For example, there was a time when Heavenly Sword was the only game with full performance capture. Now look at how prevalently it's used for AAA games.
I'll answer to you instead of everyone because I probably didn't express myself in a very good manner. Yes, Raytracing IS pretty and adds something to a game, but what I meant is that it's starting to get in a situation where developers are rushing to add it and implement it just for the sake of doing so, just like it happened with bloom and CA, games that had no reason to use the stuff started putting it there to not look "outdated".

I honestly look forward to CP2077 implementation of it because its a game that has somewhat a "mood" for it. Personally, what i saw so far adds very little to a scene (BFV, Metro Exodus) that I couldn't ever in my right mind turn it on just for that minimal effect.

I didn't mean to sound condescending with the tech, but I can see how that could actually be seen as such. Apologies!

Edit:

Not sure if you're serious, but if you are, I don't think you realize how embarrassingly dumb this take is, you should probably avoid offering your opinion while you're completely clueless.
Perhaps I shouldn't have to apologize. What the fuck did I do to you?
 

Pargon

Member
Oct 27, 2017
3,584
actually its everything else now that feels really off. Because raytracing is literally tracing rays of light. It is perfect because that is how light works. Raytracing is the most accurate form of lighting and reflections by its very name alone. Period.
Ray-tracing is not a "perfect" solution. Path-tracing superseded ray-tracing a long time ago for rendering, as it is a simulation of how light behaves. Ray-tracing still "cheats" but not to the same extent as rasterization.

Oh, how comes they didn't put it in games all this then and now they're adding raytraced audio as a selling point like the new cod
Audio has always been a low priority for game developers, and really only seemed to get any attention at all back when sound cards were mainstream and Creative Labs and others were trying to sell cards based on their features - likely with funding to encourage their inclusion.
AMD introduced the TrueAudio DSP on their GPUs back in 2013 and basically nothing used it. It's in the PlayStation 4 (and Xbox One?) consoles too, and doesn't appear to be used for anything. They even have headsets with their own DSP in them, and I believe the PSVR break-out box has its own audio processing too, when it should be possible to use the TrueAudio DSP for that.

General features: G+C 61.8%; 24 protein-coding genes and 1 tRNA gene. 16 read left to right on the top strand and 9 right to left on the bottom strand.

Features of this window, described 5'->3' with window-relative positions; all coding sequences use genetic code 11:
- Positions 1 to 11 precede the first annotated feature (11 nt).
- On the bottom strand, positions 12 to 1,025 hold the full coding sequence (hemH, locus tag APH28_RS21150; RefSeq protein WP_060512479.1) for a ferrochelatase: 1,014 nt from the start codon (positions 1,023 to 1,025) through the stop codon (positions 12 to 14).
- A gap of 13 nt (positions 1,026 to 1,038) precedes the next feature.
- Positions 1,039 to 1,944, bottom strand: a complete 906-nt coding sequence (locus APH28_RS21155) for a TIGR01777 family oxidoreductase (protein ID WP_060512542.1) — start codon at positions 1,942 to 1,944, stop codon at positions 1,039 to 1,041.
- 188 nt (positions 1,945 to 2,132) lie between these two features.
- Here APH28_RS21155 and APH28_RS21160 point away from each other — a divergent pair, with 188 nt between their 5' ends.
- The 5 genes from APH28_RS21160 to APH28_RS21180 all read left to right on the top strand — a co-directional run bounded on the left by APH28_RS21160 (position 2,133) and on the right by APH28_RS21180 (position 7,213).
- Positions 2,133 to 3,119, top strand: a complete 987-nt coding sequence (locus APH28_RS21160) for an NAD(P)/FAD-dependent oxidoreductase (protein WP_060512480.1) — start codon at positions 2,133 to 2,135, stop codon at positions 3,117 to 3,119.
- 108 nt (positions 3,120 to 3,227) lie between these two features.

VR seems to have put some attention on improving audio, as it makes the deficiencies in game audio more noticeable.
NVIDIA released VRWorks path-traced audio over two years ago now, but I don't know of anything which uses it.

It seems like next-gen may see ray-traced/path-traced audio become more mainstream, as it's one of the easy ways for consoles to implement "ray tracing" in their games at a low cost.
 

Alucardx23

Member
Nov 8, 2017
1,376
I'll answer to you instead of everyone because I probably didn't express myself in a very good manner. Yes, Raytracing IS pretty and adds something to a game, but what I meant is that it's starting to get in a situation where developers are rushing to add it and implement it just for the sake of doing so, just like it happened with bloom and CA, games that had no reason to use the stuff started putting it there to not look "outdated".

I honestly look forward to CP2077 implementation of it because its a game that has somewhat a "mood" for it. Personally, what i saw so far adds very little to a scene (BFV, Metro Exodus) that I couldn't ever in my right mind turn it on just for that minimal effect.

I didn't mean to sound condescending with the tech, but I can see how that could actually be seen as such. Apologies!
Using that logic the first games that started to use polygons, textures, animations, etc. shouldn't have come out as well. Things have to start somewhere. Developers have to test and learn how to use ray tracing, just like any other technique, until they get to something you would say looks good. You need to understand that Ray Tracing is not just some lens flare or bloom equivalent and will become a fundamental rendering technique like Polygons are today.
 

HTupolev

Member
Oct 27, 2017
725
Ray-tracing is not a "perfect" solution. Path-tracing superseded ray-tracing a long time ago for rendering, as it is a simulation of how light behaves. Ray-tracing still "cheats" but not to the same extent as rasterization.
I dislike this way of distinguishing the terms, as it's usually poorly-defined and tends to confuse people. When people say that path-tracing has superseded ray-tracing, they usually mean "path-tracing has superseded the ray-traced lighting algorithm that Whitted published in 1979" or something along those lines, which is kind of arbitrary.

The phrase "ray tracing" is also often used to refer to the process of casting rays and determining intersections in general, and this includes when people talk about modern ray-tracing hardware acceleration. Using this definition of ray tracing, path tracing does not supersede ray tracing, rather it's an algorithm that uses ray tracing.
 

Crossing Eden

Member
Oct 26, 2017
19,438
I'll answer to you instead of everyone because I probably didn't express myself in a very good manner. Yes, Raytracing IS pretty and adds something to a game, but what I meant is that it's starting to get in a situation where developers are rushing to add it and implement it just for the sake of doing so, just like it happened with bloom and CA, games that had no reason to use the stuff started putting it there to not look "outdated".
I mean it's such a massive step forward that yes there would be a significant difference between games that utilize it and games that don't.
 

FarisR

Member
Oct 25, 2017
1,409
Not sure if it's the next big thing, but it is a natural step forward that will be happening eventually and be part of nearly everything (Same goes for HDR), whether that's in the immediate future or a while off from now remains to be seen. But it's likely a while off as I don't expect the consoles to be packing in super serious hardware for it, and the vast majority of people on PC won't have cards capable of handling it without bad performance for quite a while.